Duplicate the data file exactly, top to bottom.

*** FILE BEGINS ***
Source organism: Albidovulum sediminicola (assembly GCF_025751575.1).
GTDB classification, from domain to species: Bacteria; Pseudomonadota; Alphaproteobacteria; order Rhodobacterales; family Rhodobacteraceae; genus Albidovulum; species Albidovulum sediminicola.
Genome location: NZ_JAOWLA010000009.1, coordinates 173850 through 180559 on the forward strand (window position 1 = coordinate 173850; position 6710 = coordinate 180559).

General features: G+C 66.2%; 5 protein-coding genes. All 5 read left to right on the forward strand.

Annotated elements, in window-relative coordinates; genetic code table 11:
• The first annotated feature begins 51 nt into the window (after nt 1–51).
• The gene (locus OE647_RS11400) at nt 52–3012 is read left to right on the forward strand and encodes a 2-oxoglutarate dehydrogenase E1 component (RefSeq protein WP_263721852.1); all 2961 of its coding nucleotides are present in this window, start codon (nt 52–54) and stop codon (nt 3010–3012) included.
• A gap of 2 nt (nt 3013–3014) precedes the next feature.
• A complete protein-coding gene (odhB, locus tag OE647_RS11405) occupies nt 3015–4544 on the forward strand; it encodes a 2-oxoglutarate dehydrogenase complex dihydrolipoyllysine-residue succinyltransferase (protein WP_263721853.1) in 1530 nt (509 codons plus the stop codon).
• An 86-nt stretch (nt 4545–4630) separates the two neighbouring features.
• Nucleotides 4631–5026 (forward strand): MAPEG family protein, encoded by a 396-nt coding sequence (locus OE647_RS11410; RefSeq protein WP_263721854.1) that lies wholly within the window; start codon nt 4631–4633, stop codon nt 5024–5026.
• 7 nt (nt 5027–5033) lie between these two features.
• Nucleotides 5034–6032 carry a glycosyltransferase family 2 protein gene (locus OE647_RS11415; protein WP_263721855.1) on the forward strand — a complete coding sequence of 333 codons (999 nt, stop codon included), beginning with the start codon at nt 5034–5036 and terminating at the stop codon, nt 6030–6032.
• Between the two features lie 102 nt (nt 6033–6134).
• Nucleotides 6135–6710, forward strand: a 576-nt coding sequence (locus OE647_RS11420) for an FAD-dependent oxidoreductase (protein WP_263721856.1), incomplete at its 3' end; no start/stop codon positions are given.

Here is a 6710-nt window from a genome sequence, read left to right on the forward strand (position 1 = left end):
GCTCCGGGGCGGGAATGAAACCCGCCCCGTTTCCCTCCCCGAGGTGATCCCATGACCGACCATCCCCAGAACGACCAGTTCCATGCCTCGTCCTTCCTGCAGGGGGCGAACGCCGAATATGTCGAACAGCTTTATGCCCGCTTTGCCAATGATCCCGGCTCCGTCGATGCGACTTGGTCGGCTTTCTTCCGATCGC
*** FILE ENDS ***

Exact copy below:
Source organism: Albidovulum sediminicola (assembly GCF_025751575.1).
GTDB classification, from domain to species: Bacteria; Pseudomonadota; Alphaproteobacteria; order Rhodobacterales; family Rhodobacteraceae; genus Albidovulum; species Albidovulum sediminicola.
Genome location: NZ_JAOWLA010000009.1, coordinates 173850 through 180559 on the forward strand (window position 1 = coordinate 173850; position 6710 = coordinate 180559).

General features: G+C 66.2%; 5 protein-coding genes. All 5 read left to right on the forward strand.

Annotated elements, in window-relative coordinates; genetic code table 11:
• The first annotated feature begins 51 nt into the window (after nt 1–51).
• The gene (locus OE647_RS11400) at nt 52–3012 is read left to right on the forward strand and encodes a 2-oxoglutarate dehydrogenase E1 component (RefSeq protein WP_263721852.1); all 2961 of its coding nucleotides are present in this window, start codon (nt 52–54) and stop codon (nt 3010–3012) included.
• A gap of 2 nt (nt 3013–3014) precedes the next feature.
• A complete protein-coding gene (odhB, locus tag OE647_RS11405) occupies nt 3015–4544 on the forward strand; it encodes a 2-oxoglutarate dehydrogenase complex dihydrolipoyllysine-residue succinyltransferase (protein WP_263721853.1) in 1530 nt (509 codons plus the stop codon).
• An 86-nt stretch (nt 4545–4630) separates the two neighbouring features.
• Nucleotides 4631–5026 (forward strand): MAPEG family protein, encoded by a 396-nt coding sequence (locus OE647_RS11410; RefSeq protein WP_263721854.1) that lies wholly within the window; start codon nt 4631–4633, stop codon nt 5024–5026.
• 7 nt (nt 5027–5033) lie between these two features.
• Nucleotides 5034–6032 carry a glycosyltransferase family 2 protein gene (locus OE647_RS11415; protein WP_263721855.1) on the forward strand — a complete coding sequence of 333 codons (999 nt, stop codon included), beginning with the start codon at nt 5034–5036 and terminating at the stop codon, nt 6030–6032.
• Between the two features lie 102 nt (nt 6033–6134).
• Nucleotides 6135–6710, forward strand: a 576-nt coding sequence (locus OE647_RS11420) for an FAD-dependent oxidoreductase (protein WP_263721856.1), incomplete at its 3' end; no start/stop codon positions are given.

Here is a 6710-nt window from a genome sequence, read left to right on the forward strand (position 1 = left end):
GCTCCGGGGCGGGAATGAAACCCGCCCCGTTTCCCTCCCCGAGGTGATCCCATGACCGACCATCCCCAGAACGACCAGTTCCATGCCTCGTCCTTCCTGCAGGGGGCGAACGCCGAATATGTCGAACAGCTTTATGCCCGCTTTGCCAATGATCCCGGCTCCGTCGATGCGACTTGGTCGGCTTTCTTCCGATCGC